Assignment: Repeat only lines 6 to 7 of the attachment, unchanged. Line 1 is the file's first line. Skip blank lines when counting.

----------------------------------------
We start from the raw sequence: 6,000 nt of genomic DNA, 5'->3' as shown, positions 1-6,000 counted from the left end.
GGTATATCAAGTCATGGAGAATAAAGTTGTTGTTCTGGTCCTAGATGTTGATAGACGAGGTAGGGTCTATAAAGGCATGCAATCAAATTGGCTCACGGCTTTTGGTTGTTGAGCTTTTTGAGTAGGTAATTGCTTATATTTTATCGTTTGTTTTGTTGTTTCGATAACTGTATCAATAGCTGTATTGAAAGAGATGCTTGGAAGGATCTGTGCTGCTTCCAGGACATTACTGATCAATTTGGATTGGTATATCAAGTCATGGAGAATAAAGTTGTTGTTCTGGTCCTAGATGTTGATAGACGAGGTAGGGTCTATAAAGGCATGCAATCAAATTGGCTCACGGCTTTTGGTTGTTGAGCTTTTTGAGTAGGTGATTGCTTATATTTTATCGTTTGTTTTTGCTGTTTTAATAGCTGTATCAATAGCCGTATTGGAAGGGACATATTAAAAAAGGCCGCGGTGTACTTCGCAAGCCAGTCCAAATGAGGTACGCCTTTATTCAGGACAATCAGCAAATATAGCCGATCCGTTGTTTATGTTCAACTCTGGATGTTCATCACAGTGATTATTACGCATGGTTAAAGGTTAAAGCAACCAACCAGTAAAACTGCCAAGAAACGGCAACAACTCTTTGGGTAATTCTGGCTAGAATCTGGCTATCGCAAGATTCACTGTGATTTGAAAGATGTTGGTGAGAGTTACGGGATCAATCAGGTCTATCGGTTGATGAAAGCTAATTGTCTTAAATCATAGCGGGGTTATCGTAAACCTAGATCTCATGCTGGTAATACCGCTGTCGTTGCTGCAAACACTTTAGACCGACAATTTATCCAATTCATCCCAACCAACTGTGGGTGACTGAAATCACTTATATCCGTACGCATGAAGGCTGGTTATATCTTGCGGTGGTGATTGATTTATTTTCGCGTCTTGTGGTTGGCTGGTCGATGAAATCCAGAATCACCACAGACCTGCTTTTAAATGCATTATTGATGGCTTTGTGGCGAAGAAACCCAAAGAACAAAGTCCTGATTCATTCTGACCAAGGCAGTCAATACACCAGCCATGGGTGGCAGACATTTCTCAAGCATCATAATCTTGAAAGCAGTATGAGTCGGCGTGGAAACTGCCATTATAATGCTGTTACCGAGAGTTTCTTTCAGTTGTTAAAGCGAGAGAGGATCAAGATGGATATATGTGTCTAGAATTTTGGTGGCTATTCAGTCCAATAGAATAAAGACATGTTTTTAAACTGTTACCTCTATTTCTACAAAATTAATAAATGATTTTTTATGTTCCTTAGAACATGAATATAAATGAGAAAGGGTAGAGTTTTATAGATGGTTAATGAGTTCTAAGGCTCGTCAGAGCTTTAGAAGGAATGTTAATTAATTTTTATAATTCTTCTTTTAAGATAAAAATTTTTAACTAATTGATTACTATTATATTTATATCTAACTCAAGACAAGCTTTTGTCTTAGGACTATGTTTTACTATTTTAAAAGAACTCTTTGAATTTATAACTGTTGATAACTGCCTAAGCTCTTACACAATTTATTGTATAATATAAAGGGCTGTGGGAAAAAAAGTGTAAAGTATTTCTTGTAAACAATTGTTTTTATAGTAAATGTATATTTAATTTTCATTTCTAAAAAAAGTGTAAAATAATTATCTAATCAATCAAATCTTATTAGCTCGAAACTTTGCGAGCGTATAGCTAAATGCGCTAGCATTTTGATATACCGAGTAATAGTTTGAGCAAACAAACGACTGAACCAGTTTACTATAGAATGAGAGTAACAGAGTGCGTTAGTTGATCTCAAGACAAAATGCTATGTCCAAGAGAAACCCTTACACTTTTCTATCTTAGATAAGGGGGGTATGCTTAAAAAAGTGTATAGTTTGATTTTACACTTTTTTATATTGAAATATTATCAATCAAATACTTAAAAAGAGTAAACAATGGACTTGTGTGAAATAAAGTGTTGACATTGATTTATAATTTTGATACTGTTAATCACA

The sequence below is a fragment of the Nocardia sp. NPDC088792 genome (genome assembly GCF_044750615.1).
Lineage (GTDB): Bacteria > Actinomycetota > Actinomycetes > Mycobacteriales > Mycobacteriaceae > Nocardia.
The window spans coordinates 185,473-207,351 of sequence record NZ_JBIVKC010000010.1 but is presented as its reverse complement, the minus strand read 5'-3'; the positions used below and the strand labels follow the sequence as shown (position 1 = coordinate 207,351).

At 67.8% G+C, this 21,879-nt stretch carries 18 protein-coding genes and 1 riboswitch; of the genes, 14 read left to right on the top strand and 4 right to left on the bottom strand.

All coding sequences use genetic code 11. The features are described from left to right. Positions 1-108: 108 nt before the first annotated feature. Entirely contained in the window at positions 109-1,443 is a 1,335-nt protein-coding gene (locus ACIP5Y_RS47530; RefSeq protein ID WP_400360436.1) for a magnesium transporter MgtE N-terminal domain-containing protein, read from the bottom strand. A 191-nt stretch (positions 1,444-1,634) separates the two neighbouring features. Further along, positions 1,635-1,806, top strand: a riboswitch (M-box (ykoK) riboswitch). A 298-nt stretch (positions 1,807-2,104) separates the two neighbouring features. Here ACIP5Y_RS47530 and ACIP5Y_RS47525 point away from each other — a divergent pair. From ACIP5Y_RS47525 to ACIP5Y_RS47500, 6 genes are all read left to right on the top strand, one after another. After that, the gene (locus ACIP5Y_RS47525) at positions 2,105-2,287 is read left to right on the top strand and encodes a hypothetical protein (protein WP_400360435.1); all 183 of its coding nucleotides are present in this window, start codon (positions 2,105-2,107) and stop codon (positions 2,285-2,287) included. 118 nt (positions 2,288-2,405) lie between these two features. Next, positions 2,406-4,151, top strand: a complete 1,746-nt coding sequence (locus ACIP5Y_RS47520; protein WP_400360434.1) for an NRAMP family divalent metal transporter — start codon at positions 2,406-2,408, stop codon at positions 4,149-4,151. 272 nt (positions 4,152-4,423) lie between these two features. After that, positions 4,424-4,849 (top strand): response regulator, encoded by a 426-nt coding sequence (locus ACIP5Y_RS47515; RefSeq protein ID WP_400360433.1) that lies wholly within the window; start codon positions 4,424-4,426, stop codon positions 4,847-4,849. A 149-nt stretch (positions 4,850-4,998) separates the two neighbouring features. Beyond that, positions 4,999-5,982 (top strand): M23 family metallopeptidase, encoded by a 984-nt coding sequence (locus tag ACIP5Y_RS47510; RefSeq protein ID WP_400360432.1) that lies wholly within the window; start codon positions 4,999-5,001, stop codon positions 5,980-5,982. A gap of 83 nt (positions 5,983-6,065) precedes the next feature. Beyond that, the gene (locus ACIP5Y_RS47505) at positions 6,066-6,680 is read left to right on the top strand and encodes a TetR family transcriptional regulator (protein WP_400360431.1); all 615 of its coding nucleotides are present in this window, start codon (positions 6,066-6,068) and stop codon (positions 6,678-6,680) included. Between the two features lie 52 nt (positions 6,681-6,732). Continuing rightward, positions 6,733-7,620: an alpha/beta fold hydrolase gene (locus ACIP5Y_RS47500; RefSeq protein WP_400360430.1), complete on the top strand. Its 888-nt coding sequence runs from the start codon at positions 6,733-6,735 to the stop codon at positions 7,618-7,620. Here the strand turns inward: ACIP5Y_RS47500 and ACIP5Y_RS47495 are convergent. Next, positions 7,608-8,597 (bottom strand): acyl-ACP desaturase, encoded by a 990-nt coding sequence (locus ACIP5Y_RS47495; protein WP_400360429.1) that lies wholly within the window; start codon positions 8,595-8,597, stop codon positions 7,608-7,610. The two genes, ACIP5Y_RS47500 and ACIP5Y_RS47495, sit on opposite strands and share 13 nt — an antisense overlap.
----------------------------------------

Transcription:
At 67.8% G+C, this 21,879-nt stretch carries 18 protein-coding genes and 1 riboswitch; of the genes, 14 read left to right on the top strand and 4 right to left on the bottom strand.

All coding sequences use genetic code 11. The features are described from left to right. Positions 1-108: 108 nt before the first annotated feature. Entirely contained in the window at positions 109-1,443 is a 1,335-nt protein-coding gene (locus ACIP5Y_RS47530; RefSeq protein ID WP_400360436.1) for a magnesium transporter MgtE N-terminal domain-containing protein, read from the bottom strand. A 191-nt stretch (positions 1,444-1,634) separates the two neighbouring features. Further along, positions 1,635-1,806, top strand: a riboswitch (M-box (ykoK) riboswitch). A 298-nt stretch (positions 1,807-2,104) separates the two neighbouring features. Here ACIP5Y_RS47530 and ACIP5Y_RS47525 point away from each other — a divergent pair. From ACIP5Y_RS47525 to ACIP5Y_RS47500, 6 genes are all read left to right on the top strand, one after another. After that, the gene (locus ACIP5Y_RS47525) at positions 2,105-2,287 is read left to right on the top strand and encodes a hypothetical protein (protein WP_400360435.1); all 183 of its coding nucleotides are present in this window, start codon (positions 2,105-2,107) and stop codon (positions 2,285-2,287) included. 118 nt (positions 2,288-2,405) lie between these two features. Next, positions 2,406-4,151, top strand: a complete 1,746-nt coding sequence (locus ACIP5Y_RS47520; protein WP_400360434.1) for an NRAMP family divalent metal transporter — start codon at positions 2,406-2,408, stop codon at positions 4,149-4,151. 272 nt (positions 4,152-4,423) lie between these two features. After that, positions 4,424-4,849 (top strand): response regulator, encoded by a 426-nt coding sequence (locus ACIP5Y_RS47515; RefSeq protein ID WP_400360433.1) that lies wholly within the window; start codon positions 4,424-4,426, stop codon positions 4,847-4,849. A 149-nt stretch (positions 4,850-4,998) separates the two neighbouring features. Beyond that, positions 4,999-5,982 (top strand): M23 family metallopeptidase, encoded by a 984-nt coding sequence (locus tag ACIP5Y_RS47510; RefSeq protein ID WP_400360432.1) that lies wholly within the window; start codon positions 4,999-5,001, stop codon positions 5,980-5,982. A gap of 83 nt (positions 5,983-6,065) precedes the next feature. Beyond that, the gene (locus ACIP5Y_RS47505) at positions 6,066-6,680 is read left to right on the top strand and encodes a TetR family transcriptional regulator (protein WP_400360431.1); all 615 of its coding nucleotides are present in this window, start codon (positions 6,066-6,068) and stop codon (positions 6,678-6,680) included. Between the two features lie 52 nt (positions 6,681-6,732). Continuing rightward, positions 6,733-7,620: an alpha/beta fold hydrolase gene (locus ACIP5Y_RS47500; RefSeq protein WP_400360430.1), complete on the top strand. Its 888-nt coding sequence runs from the start codon at positions 6,733-6,735 to the stop codon at positions 7,618-7,620. Here the strand turns inward: ACIP5Y_RS47500 and ACIP5Y_RS47495 are convergent. Next, positions 7,608-8,597 (bottom strand): acyl-ACP desaturase, encoded by a 990-nt coding sequence (locus ACIP5Y_RS47495; protein WP_400360429.1) that lies wholly within the window; start codon positions 8,595-8,597, stop codon positions 7,608-7,610. The two genes, ACIP5Y_RS47500 and ACIP5Y_RS47495, sit on opposite strands and share 13 nt — an antisense overlap.